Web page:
Wanna talk about your love life? People in China do. For the past year, I’ve been living in Shenzhen and working on a collection of true stories about love and marriage experiences since the rise of Communist China. Far from being viewed positively, romantic love often generates suspicion among the older generations and confusion among the young. This brief Valentine’s Day story, told to me by a charming twenty-two year old Buddhist woman, illuminates the clash of old and new ideas about love:
“The first time a boy kissed me, I was fifteen, and it was Valentine’s Day. He pretended to have a school question to ask, but instead he declared that he liked me. He pressed a rose into my hand, which I tried to refuse, stammering that I didn’t like him at all. I turned to go, but he pulled me close and kissed me! I wrestled my arm away and raced into my house, very flustered. After that, I hated him, thinking he was a morally rotten boy. I had never seen anybody kiss or hug in my hometown, not even married people, and nobody said, “I love you” either. I just wanted to cultivate friendships and avoid loving anyone, so I never talked to that boy again. If people in my hometown ever kissed like young lovers do in the cities, everyone would think they were degenerates, even today.”
Chinese Valentine’s Day is a relatively recent Western import that launched on shaky footing, as romantic love has not always been welcomed in China. For much of the last millennium, the term “romantic love” actually described illicit dalliances with concubines, courtesans, or prostitutes, rather than respectable spousal relations. Marriages were almost exclusively arranged by parents for financial, social, or political reasons, and teen brides met their husbands at the wedding and moved into their new homes for the purpose of bearing sons and doing housework. In the 1920s, however, young revolutionaries began to talk of marrying for love, a concept so new that a new vocabulary had to be created to describe it.
The connotation of “romantic love” has shifted dramatically since then, and today’s lovers can safely express themselves on Valentine’s Day (celebrated not in February, but during August’s Qixi festival), ‘I Love You’ Day (May 20), and even ‘Single’s Day’ (November 11), a popular date for marriage proposals. Ironically, China now celebrates more love holidays than any Western nation, perhaps because saying “I love you” out loud is not culturally common, so special days provide a safe space for young couples to risk saying something new. These holidays are just one indicator of China’s rising love culture, a distinctive social movement with young people squarely at the forefront.
A recent study1 explored one aspect of this new love culture: high school dating. Teen love relationships, which were extremely rare twenty years ago (especially among students), and are still categorically unacceptable to most Chinese parents, are nevertheless on the rise. The study, a joint effort by Chinese and Canadian scholars, assessed hundreds of high school students (mean age: 16.6 years) in both countries to examine the linkages between parental, peer, and romantic relationships. They found that Canadian teenagers were twice as likely as their Chinese counterparts to report a current romantic relationship: 25% of boys and 10% of girls in China reported having a boyfriend or girlfriend, compared to 39% of boys and 45% of girls in Canada. While such numbers suggest that Chinese boys are two-and-a-half times more likely than Chinese girls to be involved in a romantic relationship, the researchers argued that culture affected this result. Because Chinese families are much stricter with daughters than sons and also expect girls to stifle early feelings of love (like the Buddhist woman who wanted to “avoid loving anyone”), perhaps Chinese girls truly do date less often. One can’t help wondering, though, who the boys are dating if not their female classmates? Perhaps Chinese girls underreported their romantic involvements out of embarrassment or the fear of getting caught.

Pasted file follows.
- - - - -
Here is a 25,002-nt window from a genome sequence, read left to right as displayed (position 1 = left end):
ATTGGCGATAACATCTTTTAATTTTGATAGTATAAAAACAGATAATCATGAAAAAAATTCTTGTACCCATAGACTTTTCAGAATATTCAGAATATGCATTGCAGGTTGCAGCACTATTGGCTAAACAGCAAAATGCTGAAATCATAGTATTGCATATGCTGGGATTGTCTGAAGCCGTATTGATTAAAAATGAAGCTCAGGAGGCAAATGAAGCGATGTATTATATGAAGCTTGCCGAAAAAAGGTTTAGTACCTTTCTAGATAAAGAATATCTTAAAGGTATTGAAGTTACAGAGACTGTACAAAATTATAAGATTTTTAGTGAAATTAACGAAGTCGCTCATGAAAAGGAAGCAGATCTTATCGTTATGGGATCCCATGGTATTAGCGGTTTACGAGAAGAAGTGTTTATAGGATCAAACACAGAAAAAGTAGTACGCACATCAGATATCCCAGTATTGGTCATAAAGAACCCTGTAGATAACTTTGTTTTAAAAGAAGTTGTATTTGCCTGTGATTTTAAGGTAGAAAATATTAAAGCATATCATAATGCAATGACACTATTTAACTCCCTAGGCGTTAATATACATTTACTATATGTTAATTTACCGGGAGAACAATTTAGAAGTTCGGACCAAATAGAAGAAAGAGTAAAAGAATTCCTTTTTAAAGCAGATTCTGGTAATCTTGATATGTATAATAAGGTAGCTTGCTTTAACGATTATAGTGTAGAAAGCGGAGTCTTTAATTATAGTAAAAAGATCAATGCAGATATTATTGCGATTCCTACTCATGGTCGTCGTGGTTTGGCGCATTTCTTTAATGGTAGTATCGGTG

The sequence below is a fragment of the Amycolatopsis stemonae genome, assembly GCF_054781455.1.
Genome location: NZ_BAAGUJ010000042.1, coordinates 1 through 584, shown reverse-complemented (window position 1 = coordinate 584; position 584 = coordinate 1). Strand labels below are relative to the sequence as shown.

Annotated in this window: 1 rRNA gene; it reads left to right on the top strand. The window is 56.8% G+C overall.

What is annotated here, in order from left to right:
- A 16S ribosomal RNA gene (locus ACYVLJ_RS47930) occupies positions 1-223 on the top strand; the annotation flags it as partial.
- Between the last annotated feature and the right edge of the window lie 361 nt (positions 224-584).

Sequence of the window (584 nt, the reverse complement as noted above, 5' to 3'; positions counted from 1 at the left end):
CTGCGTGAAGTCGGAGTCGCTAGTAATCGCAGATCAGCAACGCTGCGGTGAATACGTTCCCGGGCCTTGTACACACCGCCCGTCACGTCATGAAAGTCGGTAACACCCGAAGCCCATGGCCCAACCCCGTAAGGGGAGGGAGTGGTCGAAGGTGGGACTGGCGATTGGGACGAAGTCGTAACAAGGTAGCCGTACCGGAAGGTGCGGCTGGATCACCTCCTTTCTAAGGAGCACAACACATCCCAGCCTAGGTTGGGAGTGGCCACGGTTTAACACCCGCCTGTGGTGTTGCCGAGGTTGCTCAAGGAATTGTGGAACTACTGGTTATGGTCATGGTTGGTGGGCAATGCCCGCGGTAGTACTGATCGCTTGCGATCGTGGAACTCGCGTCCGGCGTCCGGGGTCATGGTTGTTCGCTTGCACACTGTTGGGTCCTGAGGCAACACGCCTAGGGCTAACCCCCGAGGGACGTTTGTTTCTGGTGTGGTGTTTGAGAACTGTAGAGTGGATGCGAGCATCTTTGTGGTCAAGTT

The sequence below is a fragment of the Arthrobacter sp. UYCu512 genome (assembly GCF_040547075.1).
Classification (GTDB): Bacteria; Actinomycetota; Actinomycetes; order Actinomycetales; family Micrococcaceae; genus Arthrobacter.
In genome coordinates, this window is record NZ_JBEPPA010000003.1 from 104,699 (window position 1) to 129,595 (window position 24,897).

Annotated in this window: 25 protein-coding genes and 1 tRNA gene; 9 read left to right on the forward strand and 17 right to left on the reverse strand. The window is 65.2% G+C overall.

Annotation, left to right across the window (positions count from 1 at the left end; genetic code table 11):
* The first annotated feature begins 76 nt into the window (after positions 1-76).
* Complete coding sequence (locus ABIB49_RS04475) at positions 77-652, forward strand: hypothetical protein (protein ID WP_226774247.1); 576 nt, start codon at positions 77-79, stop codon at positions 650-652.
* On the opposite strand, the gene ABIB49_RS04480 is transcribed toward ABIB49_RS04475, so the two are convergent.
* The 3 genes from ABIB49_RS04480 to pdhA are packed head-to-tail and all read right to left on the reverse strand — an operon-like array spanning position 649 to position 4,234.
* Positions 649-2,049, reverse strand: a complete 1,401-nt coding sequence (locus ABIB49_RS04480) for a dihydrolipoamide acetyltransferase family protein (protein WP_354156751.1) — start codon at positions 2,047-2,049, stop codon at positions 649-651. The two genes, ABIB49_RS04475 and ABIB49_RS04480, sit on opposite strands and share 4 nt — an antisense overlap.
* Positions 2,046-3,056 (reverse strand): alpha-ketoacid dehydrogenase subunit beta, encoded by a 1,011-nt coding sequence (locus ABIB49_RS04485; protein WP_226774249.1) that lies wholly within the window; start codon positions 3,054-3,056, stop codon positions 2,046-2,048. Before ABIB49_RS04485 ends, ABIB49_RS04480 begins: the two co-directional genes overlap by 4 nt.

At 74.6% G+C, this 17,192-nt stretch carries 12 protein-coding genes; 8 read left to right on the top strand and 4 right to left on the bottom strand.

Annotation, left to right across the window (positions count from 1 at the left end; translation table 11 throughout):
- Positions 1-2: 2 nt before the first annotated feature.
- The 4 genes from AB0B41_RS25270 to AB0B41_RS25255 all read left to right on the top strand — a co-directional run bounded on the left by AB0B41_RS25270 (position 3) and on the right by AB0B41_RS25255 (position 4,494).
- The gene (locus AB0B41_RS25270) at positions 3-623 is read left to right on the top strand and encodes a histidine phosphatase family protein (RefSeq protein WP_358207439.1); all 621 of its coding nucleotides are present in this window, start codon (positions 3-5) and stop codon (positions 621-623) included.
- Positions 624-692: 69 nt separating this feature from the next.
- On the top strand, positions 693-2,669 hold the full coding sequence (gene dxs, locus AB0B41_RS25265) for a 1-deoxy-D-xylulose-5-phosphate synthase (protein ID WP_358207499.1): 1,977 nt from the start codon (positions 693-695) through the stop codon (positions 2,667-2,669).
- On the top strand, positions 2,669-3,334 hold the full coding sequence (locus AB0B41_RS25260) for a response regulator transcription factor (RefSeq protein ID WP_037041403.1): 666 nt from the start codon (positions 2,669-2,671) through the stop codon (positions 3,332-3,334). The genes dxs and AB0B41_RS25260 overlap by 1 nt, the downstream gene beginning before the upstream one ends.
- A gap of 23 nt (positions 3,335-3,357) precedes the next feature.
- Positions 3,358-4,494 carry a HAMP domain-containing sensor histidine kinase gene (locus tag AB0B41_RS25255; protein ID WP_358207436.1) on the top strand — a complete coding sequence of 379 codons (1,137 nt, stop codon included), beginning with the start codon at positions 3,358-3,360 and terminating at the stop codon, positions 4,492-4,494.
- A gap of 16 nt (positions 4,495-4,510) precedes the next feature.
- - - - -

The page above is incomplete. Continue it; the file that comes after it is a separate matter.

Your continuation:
The researchers noted two other important differences between China and Canada. First, in China, but not in Canada, teens that felt close to their parents were much less likely to date in the first place. Chinese culture still prizes “filial piety” or loyalty and obedience to parents, and “good children” are supposed to do what their parents would think is right. Since Chinese parents usually forbid high school dating, and such relationships must be kept secret, it follows that “good” children might avoid dating altogether in deference to their parents. Secondly, and most likely relatedly, Chinese teens reported less trust and companionship with boyfriends and girlfriends than do Canadian teens. The researchers did not speculate why this is the case, but since young love is not socially acceptable, and many Chinese would even consider it morally wrong, it might be hard for teens to fully enjoy and commit to these questionable relationships.
The older generations in China may never change their view, but as more and more young Chinese teenagers are choosing to date, and to celebrate love holidays like Valentine’s Day, ‘I Love You’ Day, and Singles’ Day, it’s hard to ignore what amounts to a modern revolution of the heart. One can only wonder what’s next—Chinese ‘Tell Your Parents About Your Boyfriend’ Day?
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Melissa Schneider - Science Of Relationships articles | Website
Melissa is a couples counselor and writer interested in the dynamics of romantic relationships. She covers dating trends on her blog “Where Is This Going?” and is currently working on a collection of true stories about love and marriage in modern China. Follow her on Twitter @WhereIsThsGoing.